At the same time, the VCDS authorized Operation Ginger. Unlike Essay, Ginger was not an Aid of the Civil Power operation. The federal government, using the office of the Solicitor General of Canada (analogous to the American Justice Department) as a medium, requested assistance to the civil authority. Mobile Command was asked to help the Royal Canadian Mounted Police (RCMP) secure federal government buildings in Ottawa, to provide armed escort to federal government officials, and to provide a quick reaction force. One thousand soldiers were deployed for these tasks two days prior to the deployment in Quebec. A special liaison staff was established at Canadian Forces Headquarters, including the RCMP and Ottawa city police, to ensure coordination and application of resources.[23]

Since the Quebec Premier had not made up his mind, the VCDS was directed to flesh out the two operations so that the Canadian Forces would "participate in a symbolic show of force against the FLQ without antagonizing the rest of Quebec."[24] Transport aircraft were placed a high state of readiness, as were 9000 troops from Mobile Command. Anticipated tasks included protection of diplomats, government buildings, and ministers in Quebec, as well as hydroelectric stations. The Premier finally formally requested Aid of the Civil Power, and the Quebec operation began on 15 October. Mobile Command then deployed to some 150 potential targets, while a joint police-army operation and liaison center was established in Montreal.[25]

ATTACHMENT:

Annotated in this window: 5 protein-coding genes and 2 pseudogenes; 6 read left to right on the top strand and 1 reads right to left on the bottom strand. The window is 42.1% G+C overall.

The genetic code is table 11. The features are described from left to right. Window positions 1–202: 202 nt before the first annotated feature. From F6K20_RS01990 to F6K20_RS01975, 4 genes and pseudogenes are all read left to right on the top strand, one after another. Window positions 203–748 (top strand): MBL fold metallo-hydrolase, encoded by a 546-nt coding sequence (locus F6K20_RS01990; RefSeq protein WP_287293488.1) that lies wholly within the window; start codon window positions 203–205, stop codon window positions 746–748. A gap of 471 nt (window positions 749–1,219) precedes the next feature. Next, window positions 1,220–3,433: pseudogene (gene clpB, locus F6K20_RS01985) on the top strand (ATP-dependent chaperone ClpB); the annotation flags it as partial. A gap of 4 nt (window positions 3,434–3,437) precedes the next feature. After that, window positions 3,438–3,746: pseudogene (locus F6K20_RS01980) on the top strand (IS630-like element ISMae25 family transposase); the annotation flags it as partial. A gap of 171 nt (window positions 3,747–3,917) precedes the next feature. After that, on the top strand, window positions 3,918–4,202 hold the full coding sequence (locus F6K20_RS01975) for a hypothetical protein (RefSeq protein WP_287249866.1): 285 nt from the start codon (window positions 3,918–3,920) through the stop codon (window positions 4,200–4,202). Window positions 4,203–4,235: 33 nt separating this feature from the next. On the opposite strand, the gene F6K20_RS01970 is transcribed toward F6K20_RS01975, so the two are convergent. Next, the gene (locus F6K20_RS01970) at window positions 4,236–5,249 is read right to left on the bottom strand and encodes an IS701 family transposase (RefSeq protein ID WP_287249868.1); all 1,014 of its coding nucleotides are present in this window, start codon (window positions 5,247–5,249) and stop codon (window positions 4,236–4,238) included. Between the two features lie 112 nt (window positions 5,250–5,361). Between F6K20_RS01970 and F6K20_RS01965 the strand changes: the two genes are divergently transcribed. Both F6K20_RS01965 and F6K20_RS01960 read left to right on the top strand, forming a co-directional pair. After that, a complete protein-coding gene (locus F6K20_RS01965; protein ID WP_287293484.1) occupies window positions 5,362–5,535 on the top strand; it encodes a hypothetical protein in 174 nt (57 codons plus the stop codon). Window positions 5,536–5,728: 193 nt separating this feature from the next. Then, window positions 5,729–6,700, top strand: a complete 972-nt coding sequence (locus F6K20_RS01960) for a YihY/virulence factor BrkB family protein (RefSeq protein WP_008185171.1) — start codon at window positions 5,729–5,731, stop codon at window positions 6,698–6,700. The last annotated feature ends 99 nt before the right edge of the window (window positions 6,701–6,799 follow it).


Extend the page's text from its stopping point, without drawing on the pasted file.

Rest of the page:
At the same time, the Cabinet debated whether or not to employ the War Measures Act, which was at the time the only way the Prime Minister could legally "federalize" and unify the anti-FLQ effort.[26] Trudeau's view was that the Aid of the Civil Power legislation was too restrictive since it did not cross provincial boundaries, and as Ontario and Quebec were both targets, this constraint led to command and control problems. Consequently Trudeau decided that since criminal law enforcement was not adequate to deal with the FLQ, the government would implement the War Measures Act.[27]